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Why Windsor Castle, where the queen will be buried, is an important place for the royals

The 952-year-old castle in London was seen as Queen Elizabeth II's "home away from home" dating back to when she was a teenager during World War II.

The site of the final resting place for Queen Elizabeth II is one she always thought of as home.

The queen's coffin was showered with roses from well-wishers as it was transported in a hearse to Windsor Castle on Monday, where a funeral service was held for the longest-reigning monarch in British history.

Windsor Castle always held a special place for the queen, dating back to when she was a teenager during World War II. While her official residence was at London's Buckingham Palace, she frequently spent time at Windsor in the south of England.

"In many ways Windsor was her sort of home away from home," NBC royal commentator Daisy McAndrew said on TODAY Monday.

The 952-year-old castle is the oldest and largest continuously inhabited castle in the world with more than 1,000 rooms. It served as a private home where the queen usually spent her weekends, as well as a place where she could conduct official business.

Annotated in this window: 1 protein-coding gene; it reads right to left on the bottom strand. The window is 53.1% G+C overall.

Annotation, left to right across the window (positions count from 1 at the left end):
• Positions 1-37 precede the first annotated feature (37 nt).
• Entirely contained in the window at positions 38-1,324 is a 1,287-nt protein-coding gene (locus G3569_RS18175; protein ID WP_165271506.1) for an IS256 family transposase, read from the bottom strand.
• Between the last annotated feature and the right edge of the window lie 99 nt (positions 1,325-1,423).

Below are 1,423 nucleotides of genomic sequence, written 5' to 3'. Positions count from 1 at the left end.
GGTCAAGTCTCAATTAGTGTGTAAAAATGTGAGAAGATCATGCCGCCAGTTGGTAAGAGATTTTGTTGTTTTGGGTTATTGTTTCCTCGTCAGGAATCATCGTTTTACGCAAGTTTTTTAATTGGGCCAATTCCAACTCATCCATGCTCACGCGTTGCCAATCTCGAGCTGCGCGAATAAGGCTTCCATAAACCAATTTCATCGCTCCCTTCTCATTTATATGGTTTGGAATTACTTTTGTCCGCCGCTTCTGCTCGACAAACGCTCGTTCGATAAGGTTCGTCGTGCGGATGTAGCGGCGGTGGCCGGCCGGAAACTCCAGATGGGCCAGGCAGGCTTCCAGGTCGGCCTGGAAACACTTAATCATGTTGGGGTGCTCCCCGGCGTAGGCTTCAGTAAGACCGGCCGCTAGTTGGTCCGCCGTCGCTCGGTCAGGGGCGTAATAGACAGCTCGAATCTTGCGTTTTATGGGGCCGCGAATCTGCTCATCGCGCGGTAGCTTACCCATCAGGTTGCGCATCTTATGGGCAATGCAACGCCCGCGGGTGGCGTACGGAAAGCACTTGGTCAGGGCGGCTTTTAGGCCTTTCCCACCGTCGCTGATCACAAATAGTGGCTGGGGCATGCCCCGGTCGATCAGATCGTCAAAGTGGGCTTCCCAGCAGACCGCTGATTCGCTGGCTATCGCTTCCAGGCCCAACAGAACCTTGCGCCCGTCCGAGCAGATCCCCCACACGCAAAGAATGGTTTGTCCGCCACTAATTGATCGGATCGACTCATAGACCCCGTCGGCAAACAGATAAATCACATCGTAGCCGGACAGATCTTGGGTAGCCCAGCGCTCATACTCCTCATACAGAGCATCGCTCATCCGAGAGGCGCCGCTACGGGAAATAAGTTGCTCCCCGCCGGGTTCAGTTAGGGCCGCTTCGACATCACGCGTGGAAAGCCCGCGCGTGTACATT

The queen and her sister, the late Princess Margaret, often spent time there together during World War II under the protection of an iconic regiment of the British Army.

"That's where the queen always said that she realized how grateful she was to the Grenadier Guards," McAndrew said.

The guards, famously recognizable in their scarlet tunics and tall fur bearskin hats, served as the queen's main pallbearers at her funeral on Monday.

Elizabeth and Margaret also had joyful memories of putting on a pantomime show for the royal family at Windsor during Christmas time as kids, according to McAndrew. The queen's husband of 73 years, Prince Philip, also attended the shows.

"He said he was rather taken even then while watching his future wife in that pantomime," McAndrew said.

Windsor Castle also has significance for the younger generation of the royal family.

Prince Harry and Meghan, Duchess of Sussex, were married at St. George's Chapel at Windsor Castle in 2018.

Also, Prince William and Catherine, Princess of Wales, now live in Adelaide Cottage on the grounds of Windsor Castle with their three children after moving there earlier this year.

The queen will be interred in St. George's Chapel, where her sister is buried as well as her parents, King George VI and Queen Elizabeth. Prince Philip's coffin is being moved from a vault in another area of the chapel to be next to the queen.

Following a televised service on Monday afternoon, a private burial ceremony will take place in the King George VI Memorial Chapel that will be closed to cameras.